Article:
NEW YORK, Nov. 16 - Agilent Technologies said on Thursday that orders and revenues were slashed by roughly half over last year as the company struggled to regain profitability.
Agilent also said it would cut 4,000 jobs—effectively doubling previously announced cuts and shelving for more than a year any plans for a financial recovery. However, none of the jobs cut was in the life sciences business, an Agilent spokesperson said. In fact, the spokesperson said that Agilent may be hiring more staff to fill a growing demand in the unit, which is the only one of Agilent's three businesses to post an increase in revenue.
Total revenue for the period ended Oct. 31 plummeted 47 percent to $1.6 billion from $2.7 billion in the fourth quarter 2000, and total orders reached $1.2 billion, down from the $2.6 billion the firm enjoyed during the same period one year earlier, Agilent said. The company's chemical analysis business was the only one to record an increase in orders for the quarter, posting a 1 percent increase over the same period one year ago to $285 million; the company's semiconductor business recorded a 56 percent dip in orders to $260 million, and the firm's test and measurement unit posted the largest drop in orders, a 64 percent plunge to $676 million.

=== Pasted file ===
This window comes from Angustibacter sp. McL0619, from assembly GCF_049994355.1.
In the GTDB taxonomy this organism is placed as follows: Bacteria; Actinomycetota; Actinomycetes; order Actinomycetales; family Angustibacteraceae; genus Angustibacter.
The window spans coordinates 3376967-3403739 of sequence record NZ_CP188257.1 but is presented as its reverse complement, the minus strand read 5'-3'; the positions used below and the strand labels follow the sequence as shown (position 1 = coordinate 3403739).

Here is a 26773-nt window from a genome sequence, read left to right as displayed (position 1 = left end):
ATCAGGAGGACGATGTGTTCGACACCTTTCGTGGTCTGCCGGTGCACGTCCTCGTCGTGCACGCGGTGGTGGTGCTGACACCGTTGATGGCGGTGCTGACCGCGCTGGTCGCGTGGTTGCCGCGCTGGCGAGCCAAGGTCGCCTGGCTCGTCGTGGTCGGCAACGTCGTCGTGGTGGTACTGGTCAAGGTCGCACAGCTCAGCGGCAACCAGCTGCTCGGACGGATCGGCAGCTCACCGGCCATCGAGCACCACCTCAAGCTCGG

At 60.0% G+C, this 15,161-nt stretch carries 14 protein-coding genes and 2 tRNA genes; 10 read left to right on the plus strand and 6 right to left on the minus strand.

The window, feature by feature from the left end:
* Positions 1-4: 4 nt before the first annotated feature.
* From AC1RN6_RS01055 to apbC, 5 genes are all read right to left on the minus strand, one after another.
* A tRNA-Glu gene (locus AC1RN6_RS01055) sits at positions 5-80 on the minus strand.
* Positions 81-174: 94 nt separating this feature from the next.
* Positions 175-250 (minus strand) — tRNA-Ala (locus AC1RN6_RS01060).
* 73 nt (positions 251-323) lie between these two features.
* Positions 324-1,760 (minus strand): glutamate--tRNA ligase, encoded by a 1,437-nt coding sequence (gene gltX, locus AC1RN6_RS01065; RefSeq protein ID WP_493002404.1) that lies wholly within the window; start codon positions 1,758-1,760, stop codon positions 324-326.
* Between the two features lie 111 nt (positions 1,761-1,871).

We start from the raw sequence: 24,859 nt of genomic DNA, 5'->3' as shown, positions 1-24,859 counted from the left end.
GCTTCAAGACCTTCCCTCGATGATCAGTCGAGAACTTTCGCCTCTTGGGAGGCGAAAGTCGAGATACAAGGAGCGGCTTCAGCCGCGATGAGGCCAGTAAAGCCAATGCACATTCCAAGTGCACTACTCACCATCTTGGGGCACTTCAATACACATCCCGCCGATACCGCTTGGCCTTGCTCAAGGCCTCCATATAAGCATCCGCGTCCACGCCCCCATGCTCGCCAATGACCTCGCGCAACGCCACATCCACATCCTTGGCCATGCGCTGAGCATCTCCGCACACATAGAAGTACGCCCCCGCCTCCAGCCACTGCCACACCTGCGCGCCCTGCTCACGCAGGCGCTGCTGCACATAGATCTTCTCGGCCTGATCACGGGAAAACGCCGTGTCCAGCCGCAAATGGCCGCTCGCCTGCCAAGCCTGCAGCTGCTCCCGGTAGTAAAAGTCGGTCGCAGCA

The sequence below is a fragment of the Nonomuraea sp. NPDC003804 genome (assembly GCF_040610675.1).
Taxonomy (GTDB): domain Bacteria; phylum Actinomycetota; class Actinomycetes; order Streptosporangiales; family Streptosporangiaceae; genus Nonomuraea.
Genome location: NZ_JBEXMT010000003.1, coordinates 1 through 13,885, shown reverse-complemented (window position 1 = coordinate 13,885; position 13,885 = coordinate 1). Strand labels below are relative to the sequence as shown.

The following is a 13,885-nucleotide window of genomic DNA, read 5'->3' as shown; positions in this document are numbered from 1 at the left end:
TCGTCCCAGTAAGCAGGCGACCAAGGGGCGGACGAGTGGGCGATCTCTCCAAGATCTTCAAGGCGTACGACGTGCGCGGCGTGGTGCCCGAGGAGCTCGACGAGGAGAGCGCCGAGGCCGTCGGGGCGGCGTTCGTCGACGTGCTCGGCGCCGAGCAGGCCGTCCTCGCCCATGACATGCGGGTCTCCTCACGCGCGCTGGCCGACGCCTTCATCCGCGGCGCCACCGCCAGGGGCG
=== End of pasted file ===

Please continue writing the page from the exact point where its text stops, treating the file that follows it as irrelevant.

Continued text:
"Continued weakness in customer demand clearly indicates that the recovery will be delayed and more gradual than we expected," Ned Barnholt, Agilent's CEO said in a statement.
The Palo Alto, Calif.-based company also reported a pro forma net loss of $275 billion, or 60 cents per diluted share, compared with $328 billion, or 71 cents per share, from the same period one year ago.
Agilent also noted falling orders for semiconductors and testing equipment and gave a glum outlook, and said it planned to offer $1 billion of debt despite a downgrading in its corporate rating by Standard & Poor's.
"These latest cost-cutting actions—coupled with strong new product introductions and entry into new markets—are intended to return Agilent to profitability sometime during our third fiscal quarter of 2002, independent of how much improvement we see in the industry and the economy at large,'' Barnholt said in the statement.